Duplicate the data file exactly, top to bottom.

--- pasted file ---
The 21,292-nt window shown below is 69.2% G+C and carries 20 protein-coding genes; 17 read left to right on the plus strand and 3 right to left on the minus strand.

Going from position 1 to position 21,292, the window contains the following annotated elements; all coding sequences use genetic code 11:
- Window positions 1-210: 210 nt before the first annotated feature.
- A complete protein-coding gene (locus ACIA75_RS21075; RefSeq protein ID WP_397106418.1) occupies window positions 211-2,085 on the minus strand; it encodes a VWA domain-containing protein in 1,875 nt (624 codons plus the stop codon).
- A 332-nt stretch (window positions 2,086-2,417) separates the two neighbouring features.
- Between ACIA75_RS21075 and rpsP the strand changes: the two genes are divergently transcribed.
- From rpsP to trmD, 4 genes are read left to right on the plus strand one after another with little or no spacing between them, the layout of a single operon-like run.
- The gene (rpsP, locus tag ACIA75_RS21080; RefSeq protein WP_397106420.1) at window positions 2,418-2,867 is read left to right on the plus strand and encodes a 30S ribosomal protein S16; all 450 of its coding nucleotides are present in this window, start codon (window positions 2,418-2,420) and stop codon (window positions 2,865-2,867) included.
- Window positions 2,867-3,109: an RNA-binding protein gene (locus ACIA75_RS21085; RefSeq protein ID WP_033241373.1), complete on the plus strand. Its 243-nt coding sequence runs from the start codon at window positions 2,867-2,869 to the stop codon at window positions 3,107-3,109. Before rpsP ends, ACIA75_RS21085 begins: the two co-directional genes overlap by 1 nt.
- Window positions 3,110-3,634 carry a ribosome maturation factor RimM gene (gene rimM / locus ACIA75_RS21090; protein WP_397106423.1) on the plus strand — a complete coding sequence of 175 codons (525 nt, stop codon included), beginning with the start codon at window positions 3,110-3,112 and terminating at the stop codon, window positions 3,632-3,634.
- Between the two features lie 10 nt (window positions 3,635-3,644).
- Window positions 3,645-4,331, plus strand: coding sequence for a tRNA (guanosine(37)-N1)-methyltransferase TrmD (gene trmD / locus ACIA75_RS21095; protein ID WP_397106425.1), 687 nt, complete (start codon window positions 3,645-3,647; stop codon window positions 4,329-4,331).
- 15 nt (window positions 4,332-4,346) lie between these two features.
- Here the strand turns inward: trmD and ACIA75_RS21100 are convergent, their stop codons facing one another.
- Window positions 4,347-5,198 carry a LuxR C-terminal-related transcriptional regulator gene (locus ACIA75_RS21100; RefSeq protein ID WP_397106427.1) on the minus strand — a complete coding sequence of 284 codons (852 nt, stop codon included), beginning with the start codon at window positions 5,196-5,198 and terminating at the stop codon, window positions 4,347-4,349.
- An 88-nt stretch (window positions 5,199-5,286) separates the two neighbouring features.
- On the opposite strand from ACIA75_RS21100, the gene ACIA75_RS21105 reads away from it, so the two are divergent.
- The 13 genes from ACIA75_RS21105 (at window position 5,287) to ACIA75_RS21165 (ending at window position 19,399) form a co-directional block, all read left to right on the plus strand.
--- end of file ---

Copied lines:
The 21,292-nt window shown below is 69.2% G+C and carries 20 protein-coding genes; 17 read left to right on the plus strand and 3 right to left on the minus strand.

Going from position 1 to position 21,292, the window contains the following annotated elements; all coding sequences use genetic code 11:
- Window positions 1-210: 210 nt before the first annotated feature.
- A complete protein-coding gene (locus ACIA75_RS21075; RefSeq protein ID WP_397106418.1) occupies window positions 211-2,085 on the minus strand; it encodes a VWA domain-containing protein in 1,875 nt (624 codons plus the stop codon).
- A 332-nt stretch (window positions 2,086-2,417) separates the two neighbouring features.
- Between ACIA75_RS21075 and rpsP the strand changes: the two genes are divergently transcribed.
- From rpsP to trmD, 4 genes are read left to right on the plus strand one after another with little or no spacing between them, the layout of a single operon-like run.
- The gene (rpsP, locus tag ACIA75_RS21080; RefSeq protein WP_397106420.1) at window positions 2,418-2,867 is read left to right on the plus strand and encodes a 30S ribosomal protein S16; all 450 of its coding nucleotides are present in this window, start codon (window positions 2,418-2,420) and stop codon (window positions 2,865-2,867) included.
- Window positions 2,867-3,109: an RNA-binding protein gene (locus ACIA75_RS21085; RefSeq protein ID WP_033241373.1), complete on the plus strand. Its 243-nt coding sequence runs from the start codon at window positions 2,867-2,869 to the stop codon at window positions 3,107-3,109. Before rpsP ends, ACIA75_RS21085 begins: the two co-directional genes overlap by 1 nt.
- Window positions 3,110-3,634 carry a ribosome maturation factor RimM gene (gene rimM / locus ACIA75_RS21090; protein WP_397106423.1) on the plus strand — a complete coding sequence of 175 codons (525 nt, stop codon included), beginning with the start codon at window positions 3,110-3,112 and terminating at the stop codon, window positions 3,632-3,634.
- Between the two features lie 10 nt (window positions 3,635-3,644).
- Window positions 3,645-4,331, plus strand: coding sequence for a tRNA (guanosine(37)-N1)-methyltransferase TrmD (gene trmD / locus ACIA75_RS21095; protein ID WP_397106425.1), 687 nt, complete (start codon window positions 3,645-3,647; stop codon window positions 4,329-4,331).
- 15 nt (window positions 4,332-4,346) lie between these two features.
- Here the strand turns inward: trmD and ACIA75_RS21100 are convergent, their stop codons facing one another.
- Window positions 4,347-5,198 carry a LuxR C-terminal-related transcriptional regulator gene (locus ACIA75_RS21100; RefSeq protein ID WP_397106427.1) on the minus strand — a complete coding sequence of 284 codons (852 nt, stop codon included), beginning with the start codon at window positions 5,196-5,198 and terminating at the stop codon, window positions 4,347-4,349.
- An 88-nt stretch (window positions 5,199-5,286) separates the two neighbouring features.
- On the opposite strand from ACIA75_RS21100, the gene ACIA75_RS21105 reads away from it, so the two are divergent.
- The 13 genes from ACIA75_RS21105 (at window position 5,287) to ACIA75_RS21165 (ending at window position 19,399) form a co-directional block, all read left to right on the plus strand.